She believes fewer people will vote in the midterm elections because they feel President Obama can do nothing for them.
“You're a Black male in the United States with a political position, but anything that's Black you tend to run from it ... you wouldn't stand up for the Black farmers.You wouldn't stand up for the Black Freedmen (Black members of the Cherokee Nation) and mixed Indians ... so it's time to send a message, not just to Black politicians but all of them, that you're not going to abandon us anymore and with a united front, we will do bloc voting, which might mean opt out. But if they want our votes they'll meet at midnight,” Dr. Milligan said.
There have recently been at least five highly publicized meetings, but not what Dr. Milligan had in mind: President Obama completed a four state campaigning trip for Democratic candidates in Virginia, Iowa, New Mexico, and Wisconsin, holding meetings in family homes, and Black leaders, activists, and labor organizations gathered for a mass rally on Oct. 2 in Washington, D.C.
According to Greg Akili, Region 1 Field Organizer for the NAACP, the event, “One Nation Working Together March on Washington,” was significant because it gathered people for common interests. The marchers wanted to know how to work together to improve the U.S. and create more jobs, better public education, increase unity, and promote equal justice, Mr. Akili said.
“Our common future is that unless we can come together, work together, then we will continue to be divided and there will be people who consistently point to the negatives.The march will impact voter participation in November because we have taken the enthusiasm, energy and vision from the march, and turned it into civic engagement by asking people to return to their communities and neighborhoods and volunteer between now and the election,” Mr. Akili said.
Now the push is to make sure resources are targeted at rebuilding the urban centers, which is where many Blacks are, he said.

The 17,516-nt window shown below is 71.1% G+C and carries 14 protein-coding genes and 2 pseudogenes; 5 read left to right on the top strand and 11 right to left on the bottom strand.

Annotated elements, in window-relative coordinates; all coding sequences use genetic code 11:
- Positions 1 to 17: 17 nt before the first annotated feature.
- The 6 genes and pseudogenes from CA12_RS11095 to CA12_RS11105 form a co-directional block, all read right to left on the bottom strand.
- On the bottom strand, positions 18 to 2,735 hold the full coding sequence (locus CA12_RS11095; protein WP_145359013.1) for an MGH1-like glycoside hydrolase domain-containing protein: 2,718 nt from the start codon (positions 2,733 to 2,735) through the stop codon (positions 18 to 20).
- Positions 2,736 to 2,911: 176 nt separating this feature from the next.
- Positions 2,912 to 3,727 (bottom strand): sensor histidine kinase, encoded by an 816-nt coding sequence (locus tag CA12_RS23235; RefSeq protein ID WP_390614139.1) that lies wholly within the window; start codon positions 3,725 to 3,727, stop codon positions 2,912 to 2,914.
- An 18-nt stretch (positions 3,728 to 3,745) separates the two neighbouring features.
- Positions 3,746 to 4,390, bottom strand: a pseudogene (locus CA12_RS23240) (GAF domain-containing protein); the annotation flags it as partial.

Many, like Dr. Wilmer Leon, III, a Washington, D.C.-based political scientist, believe the only way is to vote. “This country is an electoral democracy and it's how your voice gets heard.It's how decisions are made on distribution of resources and if you don't participate in the process, you start to lose control of the how and start to become victimized by the process,” he said.
But what makes it difficult is that President Obama has failed to explicitly address issues that are race-specific to Blacks, which has created some unease among Black leaders, both political and civil rights leaders, according to Dr. Ron Daniels, author and president of the Institute of the Black World 21st Century.
Why the president does not address even the issues where he has forged some positive changes is a great mystery, Dr. Daniels continued.For instance, President Obama narrowed crack cocaine sentencing disparity from 100 to 1 to 18 to 1, and his health care legislation is going to impact many Blacks who make up a large proportion of those without health insurance, he said.
“There are some urban initiatives coming out that will be helpful but he doesn't even talk about it so we can grab hold to it. ... There is the idea that any time you make a move you will be claimed as advocating on behalf of Black people ... but if you can describe the pathology and problem in racial terms, why can't you describe the solutions in racial terms?If you can say Black people are on street corners because they're disproportionately unemployed, why can't you say we need a program that targets jobs for this problem?” Dr. Daniels asked.